This was a good piece because it addresses a very relevant issue that is seldom talked about. Like some other commenters, am unsure if I agree completely with your thesis but I definitely agree with you in the sense that trigger warnings should not be opposed or made fun of. However, I also see the validity in the fact that trigger warnings cannot extend to all areas of life. This was extremely well written and organized. Good work!
Celia, how do trigger warnings help people adjust to the real world. You claim that a self harmer would not relapse if there was a trigger warning, but what would he/she do if the same image came without a warning later, for example at work? If there were no trigger warnings, people would adjust to the real world because they would know what actually happens. We can’t censor everythang foreva.
I enjoyed reading your post because it is something you don’t see everyday as a discussion topic. It caught my attention because I have never even heard of trigger warnings before I read your post. I like how you gave specific examples about how a trigger warning on a post could help people avoid being triggered. It also made me think about how others should be more careful about what they post, but if they post it to warn others of the content in the post. Again I really enjoyed reading your post because I learned something new today!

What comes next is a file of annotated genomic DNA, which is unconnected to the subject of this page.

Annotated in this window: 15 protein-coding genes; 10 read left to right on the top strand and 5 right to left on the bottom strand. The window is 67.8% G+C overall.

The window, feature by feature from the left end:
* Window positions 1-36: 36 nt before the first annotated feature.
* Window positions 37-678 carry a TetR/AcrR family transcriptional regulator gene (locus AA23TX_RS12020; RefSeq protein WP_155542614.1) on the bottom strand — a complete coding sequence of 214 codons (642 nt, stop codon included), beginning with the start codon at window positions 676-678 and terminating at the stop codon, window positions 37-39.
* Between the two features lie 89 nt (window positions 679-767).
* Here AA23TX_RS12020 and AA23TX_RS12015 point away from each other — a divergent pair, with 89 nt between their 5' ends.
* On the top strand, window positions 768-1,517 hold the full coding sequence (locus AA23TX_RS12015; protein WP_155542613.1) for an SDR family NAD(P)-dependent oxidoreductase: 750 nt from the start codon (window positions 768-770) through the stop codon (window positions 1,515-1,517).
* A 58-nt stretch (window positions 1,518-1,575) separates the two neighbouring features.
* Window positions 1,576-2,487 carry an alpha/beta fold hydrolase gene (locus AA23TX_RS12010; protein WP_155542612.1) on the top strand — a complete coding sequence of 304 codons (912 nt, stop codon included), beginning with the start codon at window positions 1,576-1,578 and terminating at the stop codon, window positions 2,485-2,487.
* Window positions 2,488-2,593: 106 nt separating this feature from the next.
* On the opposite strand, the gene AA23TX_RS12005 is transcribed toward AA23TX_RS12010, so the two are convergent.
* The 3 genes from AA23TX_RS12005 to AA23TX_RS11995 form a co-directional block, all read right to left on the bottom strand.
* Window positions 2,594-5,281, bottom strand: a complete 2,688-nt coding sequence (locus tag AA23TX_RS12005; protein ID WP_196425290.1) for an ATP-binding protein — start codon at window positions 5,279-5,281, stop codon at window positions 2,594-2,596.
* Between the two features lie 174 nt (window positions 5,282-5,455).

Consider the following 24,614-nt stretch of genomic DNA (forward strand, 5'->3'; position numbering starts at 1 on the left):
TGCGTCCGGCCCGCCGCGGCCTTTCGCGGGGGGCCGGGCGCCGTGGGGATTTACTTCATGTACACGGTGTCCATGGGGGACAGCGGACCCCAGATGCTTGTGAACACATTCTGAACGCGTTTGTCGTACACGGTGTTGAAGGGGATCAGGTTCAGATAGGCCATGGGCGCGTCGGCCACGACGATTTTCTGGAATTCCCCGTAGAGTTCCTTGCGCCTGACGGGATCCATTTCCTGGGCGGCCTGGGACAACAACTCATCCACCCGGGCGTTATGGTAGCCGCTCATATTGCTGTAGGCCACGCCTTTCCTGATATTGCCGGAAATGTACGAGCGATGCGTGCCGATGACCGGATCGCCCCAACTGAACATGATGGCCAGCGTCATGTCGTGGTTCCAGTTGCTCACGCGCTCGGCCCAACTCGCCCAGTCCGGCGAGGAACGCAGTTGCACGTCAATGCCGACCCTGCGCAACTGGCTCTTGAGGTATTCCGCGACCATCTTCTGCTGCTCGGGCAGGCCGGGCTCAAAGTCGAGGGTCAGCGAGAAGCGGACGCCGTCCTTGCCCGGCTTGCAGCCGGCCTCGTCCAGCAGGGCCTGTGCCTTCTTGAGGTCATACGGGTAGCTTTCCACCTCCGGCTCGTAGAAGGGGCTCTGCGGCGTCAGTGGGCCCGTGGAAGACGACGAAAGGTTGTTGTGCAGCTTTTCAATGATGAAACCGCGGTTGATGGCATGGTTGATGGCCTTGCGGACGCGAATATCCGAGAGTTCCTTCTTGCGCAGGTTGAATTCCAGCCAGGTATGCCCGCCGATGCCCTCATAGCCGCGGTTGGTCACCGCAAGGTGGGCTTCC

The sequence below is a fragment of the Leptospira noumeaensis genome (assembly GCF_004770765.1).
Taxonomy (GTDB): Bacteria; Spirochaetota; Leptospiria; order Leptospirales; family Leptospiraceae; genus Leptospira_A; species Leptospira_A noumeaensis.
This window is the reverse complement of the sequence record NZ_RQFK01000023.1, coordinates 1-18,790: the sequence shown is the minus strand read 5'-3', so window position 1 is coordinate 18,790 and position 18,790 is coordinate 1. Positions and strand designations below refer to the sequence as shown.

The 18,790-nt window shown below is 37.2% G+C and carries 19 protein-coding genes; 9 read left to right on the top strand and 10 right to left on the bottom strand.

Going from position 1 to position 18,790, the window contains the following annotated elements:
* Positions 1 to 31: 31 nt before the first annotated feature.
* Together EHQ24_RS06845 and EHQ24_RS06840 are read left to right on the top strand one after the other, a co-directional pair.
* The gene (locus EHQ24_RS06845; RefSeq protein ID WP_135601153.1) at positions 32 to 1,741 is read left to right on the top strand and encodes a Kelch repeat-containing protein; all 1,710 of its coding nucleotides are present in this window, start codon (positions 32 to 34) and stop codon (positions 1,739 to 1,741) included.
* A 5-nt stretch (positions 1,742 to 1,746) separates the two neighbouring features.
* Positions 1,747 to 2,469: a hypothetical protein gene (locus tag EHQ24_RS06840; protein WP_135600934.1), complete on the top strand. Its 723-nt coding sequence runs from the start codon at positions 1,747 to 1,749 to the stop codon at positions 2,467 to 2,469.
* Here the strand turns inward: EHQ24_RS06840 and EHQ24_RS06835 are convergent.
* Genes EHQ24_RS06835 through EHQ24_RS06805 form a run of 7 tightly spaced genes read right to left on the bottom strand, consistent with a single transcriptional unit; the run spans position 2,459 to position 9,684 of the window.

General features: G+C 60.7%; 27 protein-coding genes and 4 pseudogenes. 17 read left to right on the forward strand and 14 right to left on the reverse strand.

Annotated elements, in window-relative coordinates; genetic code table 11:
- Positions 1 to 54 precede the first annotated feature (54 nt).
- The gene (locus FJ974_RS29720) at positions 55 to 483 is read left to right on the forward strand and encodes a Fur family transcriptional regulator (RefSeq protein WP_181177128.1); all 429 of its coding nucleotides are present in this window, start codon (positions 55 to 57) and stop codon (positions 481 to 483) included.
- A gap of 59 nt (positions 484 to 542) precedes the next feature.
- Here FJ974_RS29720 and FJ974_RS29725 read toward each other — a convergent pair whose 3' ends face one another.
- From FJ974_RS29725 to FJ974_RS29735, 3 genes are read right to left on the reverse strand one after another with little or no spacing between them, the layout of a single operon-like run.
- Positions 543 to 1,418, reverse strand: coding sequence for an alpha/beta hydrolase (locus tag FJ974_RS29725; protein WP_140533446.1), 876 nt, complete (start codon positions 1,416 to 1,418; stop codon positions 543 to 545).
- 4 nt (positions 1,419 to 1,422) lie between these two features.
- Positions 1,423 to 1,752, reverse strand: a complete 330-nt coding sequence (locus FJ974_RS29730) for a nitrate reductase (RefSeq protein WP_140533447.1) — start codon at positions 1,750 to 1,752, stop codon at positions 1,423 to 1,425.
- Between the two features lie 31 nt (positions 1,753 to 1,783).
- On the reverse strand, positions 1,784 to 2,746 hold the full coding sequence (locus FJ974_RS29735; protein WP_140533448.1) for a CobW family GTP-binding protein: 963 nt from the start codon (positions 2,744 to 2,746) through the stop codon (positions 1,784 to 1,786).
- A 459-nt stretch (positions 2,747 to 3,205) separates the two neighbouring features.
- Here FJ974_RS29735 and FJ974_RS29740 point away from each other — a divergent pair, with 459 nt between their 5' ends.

Thank you! I’m glad that I was able to introduce what a trigger warning is to you, because using them makes the internet a safer and more inclusive place.
This is a very broad and controversial topic to write about. I agree, in some aspects, that trigger warning can be put in place to protect those who are “at risk” or “harmful”. I agree that it helps us ease into society a little slower, however I disagree that they should be in place everywhere. Life is ever changing, things ebb and flow. We can’t always expect a filter on the “bad” things that happen. I believe that it may be easier for us to progress into a slightly uncensored society when it is given to us piece by piece. Now I’m not saying that we should get completely rid of them, because they are very helpful to protect us, I just believe that it we should know what we’re getting into when using the internet. We should be aware of what’s on there and be cautious of what we look for.
I agree that we cannot avoid all the things that make us uncomfortable. There is no reason, however, we should deny someone the right to avoid the things that would trigger a panic response. I agree that people should engage in civil conversations about controversial topics. The lines can be blurred between the two types of content, though. For example, I posted a poem in October about rape culture in high school. Some people would experience unhappiness from reading it, because it may not be something they want to talk about. Other people, namely rape survivors, may feel extreme fear while reading. Everyone has to understand their personal boundaries, and it is our job to respect those boundaries.